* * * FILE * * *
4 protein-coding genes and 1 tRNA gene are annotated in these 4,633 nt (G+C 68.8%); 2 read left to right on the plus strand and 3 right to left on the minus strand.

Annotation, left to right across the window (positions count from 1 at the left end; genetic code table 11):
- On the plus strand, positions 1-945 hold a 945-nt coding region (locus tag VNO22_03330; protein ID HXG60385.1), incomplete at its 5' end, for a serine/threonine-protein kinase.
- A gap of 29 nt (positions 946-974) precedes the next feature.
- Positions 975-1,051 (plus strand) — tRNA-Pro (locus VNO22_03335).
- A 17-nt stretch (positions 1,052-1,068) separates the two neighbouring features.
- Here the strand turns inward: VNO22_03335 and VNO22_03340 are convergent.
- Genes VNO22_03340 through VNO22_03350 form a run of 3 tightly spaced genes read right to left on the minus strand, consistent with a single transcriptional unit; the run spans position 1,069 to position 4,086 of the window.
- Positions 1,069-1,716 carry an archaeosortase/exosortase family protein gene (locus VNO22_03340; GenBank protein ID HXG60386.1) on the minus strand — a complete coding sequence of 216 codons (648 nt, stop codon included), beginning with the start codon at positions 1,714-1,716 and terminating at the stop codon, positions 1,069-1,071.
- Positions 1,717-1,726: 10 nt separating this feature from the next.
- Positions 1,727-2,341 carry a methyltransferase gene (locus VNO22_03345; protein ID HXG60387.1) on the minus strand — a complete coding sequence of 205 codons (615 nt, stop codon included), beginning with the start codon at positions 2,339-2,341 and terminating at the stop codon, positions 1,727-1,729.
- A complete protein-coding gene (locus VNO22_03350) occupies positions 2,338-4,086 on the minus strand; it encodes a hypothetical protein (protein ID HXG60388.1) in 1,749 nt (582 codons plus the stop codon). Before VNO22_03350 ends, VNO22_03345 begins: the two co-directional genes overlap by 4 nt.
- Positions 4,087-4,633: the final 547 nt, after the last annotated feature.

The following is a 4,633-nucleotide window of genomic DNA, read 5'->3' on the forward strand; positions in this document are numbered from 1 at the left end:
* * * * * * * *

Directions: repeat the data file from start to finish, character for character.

4 protein-coding genes and 1 tRNA gene are annotated in these 4,633 nt (G+C 68.8%); 2 read left to right on the plus strand and 3 right to left on the minus strand.

Annotation, left to right across the window (positions count from 1 at the left end; genetic code table 11):
- On the plus strand, positions 1-945 hold a 945-nt coding region (locus tag VNO22_03330; protein ID HXG60385.1), incomplete at its 5' end, for a serine/threonine-protein kinase.
- A gap of 29 nt (positions 946-974) precedes the next feature.
- Positions 975-1,051 (plus strand) — tRNA-Pro (locus VNO22_03335).
- A 17-nt stretch (positions 1,052-1,068) separates the two neighbouring features.
- Here the strand turns inward: VNO22_03335 and VNO22_03340 are convergent.
- Genes VNO22_03340 through VNO22_03350 form a run of 3 tightly spaced genes read right to left on the minus strand, consistent with a single transcriptional unit; the run spans position 1,069 to position 4,086 of the window.
- Positions 1,069-1,716 carry an archaeosortase/exosortase family protein gene (locus VNO22_03340; GenBank protein ID HXG60386.1) on the minus strand — a complete coding sequence of 216 codons (648 nt, stop codon included), beginning with the start codon at positions 1,714-1,716 and terminating at the stop codon, positions 1,069-1,071.
- Positions 1,717-1,726: 10 nt separating this feature from the next.
- Positions 1,727-2,341 carry a methyltransferase gene (locus VNO22_03345; protein ID HXG60387.1) on the minus strand — a complete coding sequence of 205 codons (615 nt, stop codon included), beginning with the start codon at positions 2,339-2,341 and terminating at the stop codon, positions 1,727-1,729.
- A complete protein-coding gene (locus VNO22_03350) occupies positions 2,338-4,086 on the minus strand; it encodes a hypothetical protein (protein ID HXG60388.1) in 1,749 nt (582 codons plus the stop codon). Before VNO22_03350 ends, VNO22_03345 begins: the two co-directional genes overlap by 4 nt.
- Positions 4,087-4,633: the final 547 nt, after the last annotated feature.

The following is a 4,633-nucleotide window of genomic DNA, read 5'->3' on the forward strand; positions in this document are numbered from 1 at the left end: